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Friday, January 17, 2014

Forgotten Story Elements

When editing, there are whole lists of things to look for, correct, and incorporate. Books and books have been published on the subject. However, few address how to handle those elements an author forgets about while writing the story.

In this, I don’t mean elements such as chapter hooks, turning points, proper punctuation, or the things typically found on these lists. I mean elements that the author comes up with all on his own.

For example, in the novel I’m finishing edits on, currently titled Drowning Rock, the hero acquires a dog at about the midpoint. As I was editing, I realized that the dog hung around for about two chapters, vanished mysteriously, and then reappeared at the end of the story. Sadly, I didn’t catch this until I’d already completed several edits, and not one of my beta readers realized it either, though one commented that he enjoyed the dog. Naturally, this could not continue. I had two choices that every author in this situation faces.

1. Remove the element. I considered this for the dog. One of the biggest ways to decide if this is the route an author should take is to ask what impact the element actually has on the story. If it isn’t much, odds are, the element should be removed.

2. Give the element greater significance. If the element does indeed impact the story and cannot easily be removed, yet it still gets dropped at some point, go back and write in reasons why it should be significant. Make connections between it, other characters, other scenes, and the themes of the story. The larger number of connections something in a story has, the greater its significance.

So how do you do all this?

Let’s go back to the poor little dog I abandoned after chapter 16, then suddenly recalled in chapter 30. I asked myself that first questions: What significance does the dog play in this story? On first glance, it didn’t appear that he added much. His presence caused no major shifts in the plot, and the few things he did do, someone else could have done. So, logically, I should eliminate him.

However, I kept coming back to it. The dog didn’t want to take off. He clung to the story much as he did to the main character. So, I had to ask why. Why wouldn’t he willingly go away?

My first thought was that, perhaps, I just liked the dog and was reluctant to get rid of him. Of course, dogs are cute, and I’m a dog person. I’d invented him, so naturally, I thought he was awesome. But those weren’t good reasons to keep him. After addressing them, the dog still wouldn’t go away.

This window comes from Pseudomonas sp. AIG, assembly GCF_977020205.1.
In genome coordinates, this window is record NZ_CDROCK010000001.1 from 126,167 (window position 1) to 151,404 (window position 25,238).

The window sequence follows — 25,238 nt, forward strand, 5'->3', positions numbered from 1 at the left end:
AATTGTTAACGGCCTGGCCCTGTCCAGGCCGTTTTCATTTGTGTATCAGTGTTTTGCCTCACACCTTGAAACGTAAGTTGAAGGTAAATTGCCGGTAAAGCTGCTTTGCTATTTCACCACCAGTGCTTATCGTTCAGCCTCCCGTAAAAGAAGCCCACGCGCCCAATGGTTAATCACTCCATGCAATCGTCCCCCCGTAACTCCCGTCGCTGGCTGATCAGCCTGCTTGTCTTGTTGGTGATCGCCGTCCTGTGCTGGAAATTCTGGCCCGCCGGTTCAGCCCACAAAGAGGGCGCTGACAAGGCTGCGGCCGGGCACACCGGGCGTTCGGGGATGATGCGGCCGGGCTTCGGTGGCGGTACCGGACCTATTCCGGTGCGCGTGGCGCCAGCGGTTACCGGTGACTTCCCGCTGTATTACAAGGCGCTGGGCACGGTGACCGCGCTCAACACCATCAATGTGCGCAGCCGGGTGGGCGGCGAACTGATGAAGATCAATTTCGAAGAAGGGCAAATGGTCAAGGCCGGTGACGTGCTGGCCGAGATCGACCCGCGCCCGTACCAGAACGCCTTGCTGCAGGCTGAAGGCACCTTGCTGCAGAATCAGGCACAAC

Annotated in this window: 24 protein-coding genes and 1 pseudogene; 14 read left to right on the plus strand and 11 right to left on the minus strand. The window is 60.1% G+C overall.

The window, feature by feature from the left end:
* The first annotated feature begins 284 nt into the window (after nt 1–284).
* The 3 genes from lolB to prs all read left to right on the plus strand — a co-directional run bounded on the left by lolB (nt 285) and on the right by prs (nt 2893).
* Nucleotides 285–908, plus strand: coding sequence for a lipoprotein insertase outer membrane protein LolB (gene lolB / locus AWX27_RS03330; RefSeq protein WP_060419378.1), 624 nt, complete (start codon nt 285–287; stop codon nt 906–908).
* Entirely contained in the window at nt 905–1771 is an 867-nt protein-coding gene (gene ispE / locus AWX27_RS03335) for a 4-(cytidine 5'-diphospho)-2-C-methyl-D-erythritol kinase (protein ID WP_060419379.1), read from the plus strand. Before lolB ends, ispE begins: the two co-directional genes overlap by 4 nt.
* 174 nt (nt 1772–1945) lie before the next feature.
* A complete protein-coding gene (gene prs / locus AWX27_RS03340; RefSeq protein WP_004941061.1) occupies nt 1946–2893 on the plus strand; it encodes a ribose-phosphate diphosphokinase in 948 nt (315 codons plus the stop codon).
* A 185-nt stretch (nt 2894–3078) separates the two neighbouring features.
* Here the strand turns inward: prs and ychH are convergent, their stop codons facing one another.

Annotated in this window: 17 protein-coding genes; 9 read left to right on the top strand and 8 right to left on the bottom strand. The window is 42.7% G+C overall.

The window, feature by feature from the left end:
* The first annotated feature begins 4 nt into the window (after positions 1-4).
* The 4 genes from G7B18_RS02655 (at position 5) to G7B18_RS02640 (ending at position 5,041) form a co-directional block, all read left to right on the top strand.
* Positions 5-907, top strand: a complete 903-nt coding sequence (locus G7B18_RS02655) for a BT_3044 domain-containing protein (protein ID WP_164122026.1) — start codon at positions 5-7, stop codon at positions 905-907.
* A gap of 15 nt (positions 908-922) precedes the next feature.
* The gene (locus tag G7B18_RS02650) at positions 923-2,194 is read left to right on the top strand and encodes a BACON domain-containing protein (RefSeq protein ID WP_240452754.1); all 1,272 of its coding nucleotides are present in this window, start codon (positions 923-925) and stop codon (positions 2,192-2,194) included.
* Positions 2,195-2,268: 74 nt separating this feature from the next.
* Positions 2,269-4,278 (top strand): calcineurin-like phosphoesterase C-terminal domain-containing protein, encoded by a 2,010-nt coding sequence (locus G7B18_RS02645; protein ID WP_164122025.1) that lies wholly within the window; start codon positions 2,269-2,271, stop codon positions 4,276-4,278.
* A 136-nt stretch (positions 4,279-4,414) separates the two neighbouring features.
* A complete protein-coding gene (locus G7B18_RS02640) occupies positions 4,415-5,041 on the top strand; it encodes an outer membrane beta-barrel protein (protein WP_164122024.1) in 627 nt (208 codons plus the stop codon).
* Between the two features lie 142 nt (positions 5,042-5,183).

Which led me to the next question: What was going on under the surface that I hadn’t yet acknowledged?

In this case, I realized that the dog might not fulfill any major plot holes. I might even be able to cut him out completely, but he did something important for the hero of the story. He embodied hope. Drowning Rock is a dark tale of a necromancer, impossible odds, and desperate heroism. The hero needed that bit of innocent light and life amidst all he faced, and in the final scene, the dog symbolizes the future and that essential hope.

Once I realized that, I couldn’t just cut him out, but he couldn’t be the random mutt in only three chapters either. He had to take on greater significance. But how do you manage that without having to massively rewrite. (As a general note, sometimes, no matter how you wish otherwise, major rewrites are necessary.)

First, I increased his presence in the story. I asked myself, what impact could he have in this scene? And this one? And so on. In answering that question, possibilities began to open up. He became the hero’s companion in a way he had not been before. He fought at the hero’s side and gave warning of danger. As a result, the bond between them grew far stronger than it had in all my previous versions, and all it took was occasional, well considered changes.

Second, I gave the dog connections beyond the hero. He connects with the love interest, bringing her comfort as only a dog can. He also gave other characters in the story something to do at times when, otherwise, they were just standing there as silent props.

Third, I used the dog to deepen the conflicts of the story. For example, the hero has a touchy history with family as his first family banished him and his second betrayed him. The dog’s presence allowed me to explore that more directly in a scene that had otherwise lacked it.

Lastly, all of this worked together to deepen the symbolism the dog represented. Hope takes on much greater significance when it’s even more personally tied to the characters.

In your own writing, are there any story elements you’ve let slip by the wayside? Are they significant to the story? Is it something you can infuse with greater significance and connection to your story?

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